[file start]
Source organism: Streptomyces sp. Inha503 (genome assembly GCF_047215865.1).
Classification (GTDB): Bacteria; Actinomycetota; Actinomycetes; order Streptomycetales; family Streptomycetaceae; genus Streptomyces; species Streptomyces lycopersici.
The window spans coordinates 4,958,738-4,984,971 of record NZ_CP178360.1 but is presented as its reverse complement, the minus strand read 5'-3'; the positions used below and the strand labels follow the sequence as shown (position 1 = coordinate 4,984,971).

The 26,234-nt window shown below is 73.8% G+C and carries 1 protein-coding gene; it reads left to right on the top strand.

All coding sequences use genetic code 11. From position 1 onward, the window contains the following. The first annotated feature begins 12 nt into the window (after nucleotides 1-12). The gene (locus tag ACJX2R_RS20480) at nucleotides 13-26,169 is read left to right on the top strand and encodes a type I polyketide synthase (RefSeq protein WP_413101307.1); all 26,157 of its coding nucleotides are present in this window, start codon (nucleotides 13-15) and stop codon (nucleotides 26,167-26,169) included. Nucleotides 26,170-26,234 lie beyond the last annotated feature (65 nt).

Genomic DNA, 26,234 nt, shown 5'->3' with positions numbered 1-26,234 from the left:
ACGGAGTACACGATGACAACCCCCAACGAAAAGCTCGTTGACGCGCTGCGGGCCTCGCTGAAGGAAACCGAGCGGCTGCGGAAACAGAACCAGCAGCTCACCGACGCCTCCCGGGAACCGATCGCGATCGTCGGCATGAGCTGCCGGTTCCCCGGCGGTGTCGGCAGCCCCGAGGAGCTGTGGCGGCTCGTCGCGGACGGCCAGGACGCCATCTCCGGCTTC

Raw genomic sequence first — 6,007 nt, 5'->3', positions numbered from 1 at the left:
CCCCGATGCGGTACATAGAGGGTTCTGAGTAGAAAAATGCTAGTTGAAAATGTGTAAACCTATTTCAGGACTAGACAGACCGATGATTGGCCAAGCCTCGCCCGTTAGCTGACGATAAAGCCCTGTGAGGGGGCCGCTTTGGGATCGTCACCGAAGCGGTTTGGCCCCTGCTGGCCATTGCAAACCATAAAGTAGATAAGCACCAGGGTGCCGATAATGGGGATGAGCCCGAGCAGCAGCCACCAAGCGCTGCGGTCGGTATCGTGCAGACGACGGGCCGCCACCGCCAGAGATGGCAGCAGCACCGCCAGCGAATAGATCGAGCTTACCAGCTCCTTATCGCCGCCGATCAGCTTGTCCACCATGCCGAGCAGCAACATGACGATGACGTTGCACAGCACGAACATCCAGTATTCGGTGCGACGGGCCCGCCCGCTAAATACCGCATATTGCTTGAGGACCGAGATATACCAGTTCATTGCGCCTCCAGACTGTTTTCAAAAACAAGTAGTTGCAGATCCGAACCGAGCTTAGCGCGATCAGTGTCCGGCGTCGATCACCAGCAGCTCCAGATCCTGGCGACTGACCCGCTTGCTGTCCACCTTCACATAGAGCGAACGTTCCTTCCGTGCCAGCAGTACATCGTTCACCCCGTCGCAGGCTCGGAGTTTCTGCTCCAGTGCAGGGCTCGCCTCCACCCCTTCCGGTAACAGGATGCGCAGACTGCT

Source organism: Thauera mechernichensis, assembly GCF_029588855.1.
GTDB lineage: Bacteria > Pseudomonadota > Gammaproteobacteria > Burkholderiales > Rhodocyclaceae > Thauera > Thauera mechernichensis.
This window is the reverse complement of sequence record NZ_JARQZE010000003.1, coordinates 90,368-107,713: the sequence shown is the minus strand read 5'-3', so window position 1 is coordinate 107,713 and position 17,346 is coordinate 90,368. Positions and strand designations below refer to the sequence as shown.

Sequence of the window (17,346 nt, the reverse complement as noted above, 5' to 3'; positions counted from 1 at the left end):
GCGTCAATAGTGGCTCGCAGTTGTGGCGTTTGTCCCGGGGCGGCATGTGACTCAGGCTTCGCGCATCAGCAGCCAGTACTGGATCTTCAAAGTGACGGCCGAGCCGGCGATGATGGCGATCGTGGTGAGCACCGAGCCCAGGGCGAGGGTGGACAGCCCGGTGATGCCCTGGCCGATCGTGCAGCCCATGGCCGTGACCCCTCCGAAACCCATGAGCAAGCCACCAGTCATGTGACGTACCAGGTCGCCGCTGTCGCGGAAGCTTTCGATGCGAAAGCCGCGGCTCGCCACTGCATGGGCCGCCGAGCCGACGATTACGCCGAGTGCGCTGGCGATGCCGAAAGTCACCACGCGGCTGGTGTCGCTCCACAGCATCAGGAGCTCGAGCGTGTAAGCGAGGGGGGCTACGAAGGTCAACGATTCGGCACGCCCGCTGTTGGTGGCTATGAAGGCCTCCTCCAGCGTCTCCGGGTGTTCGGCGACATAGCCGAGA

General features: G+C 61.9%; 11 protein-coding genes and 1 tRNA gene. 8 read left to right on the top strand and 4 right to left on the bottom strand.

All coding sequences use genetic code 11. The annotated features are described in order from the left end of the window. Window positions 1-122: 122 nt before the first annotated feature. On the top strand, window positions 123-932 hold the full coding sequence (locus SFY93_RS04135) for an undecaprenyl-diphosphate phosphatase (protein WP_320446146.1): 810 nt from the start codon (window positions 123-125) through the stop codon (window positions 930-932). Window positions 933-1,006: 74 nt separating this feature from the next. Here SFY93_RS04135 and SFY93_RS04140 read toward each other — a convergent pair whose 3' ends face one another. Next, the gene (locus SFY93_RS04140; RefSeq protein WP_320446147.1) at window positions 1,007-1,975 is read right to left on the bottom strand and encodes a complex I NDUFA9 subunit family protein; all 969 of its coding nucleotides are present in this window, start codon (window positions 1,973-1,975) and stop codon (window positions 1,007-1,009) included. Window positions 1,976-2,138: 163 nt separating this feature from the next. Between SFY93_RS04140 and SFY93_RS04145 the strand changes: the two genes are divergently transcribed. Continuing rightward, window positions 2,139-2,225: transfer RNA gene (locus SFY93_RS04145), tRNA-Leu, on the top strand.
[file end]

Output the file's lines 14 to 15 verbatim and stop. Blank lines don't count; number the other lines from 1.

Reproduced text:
GCGTCAATAGTGGCTCGCAGTTGTGGCGTTTGTCCCGGGGCGGCATGTGACTCAGGCTTCGCGCATCAGCAGCCAGTACTGGATCTTCAAAGTGACGGCCGAGCCGGCGATGATGGCGATCGTGGTGAGCACCGAGCCCAGGGCGAGGGTGGACAGCCCGGTGATGCCCTGGCCGATCGTGCAGCCCATGGCCGTGACCCCTCCGAAACCCATGAGCAAGCCACCAGTCATGTGACGTACCAGGTCGCCGCTGTCGCGGAAGCTTTCGATGCGAAAGCCGCGGCTCGCCACTGCATGGGCCGCCGAGCCGACGATTACGCCGAGTGCGCTGGCGATGCCGAAAGTCACCACGCGGCTGGTGTCGCTCCACAGCATCAGGAGCTCGAGCGTGTAAGCGAGGGGGGCTACGAAGGTCAACGATTCGGCACGCCCGCTGTTGGTGGCTATGAAGGCCTCCTCCAGCGTCTCCGGGTGTTCGGCGACATAGCCGAGA

General features: G+C 61.9%; 11 protein-coding genes and 1 tRNA gene. 8 read left to right on the top strand and 4 right to left on the bottom strand.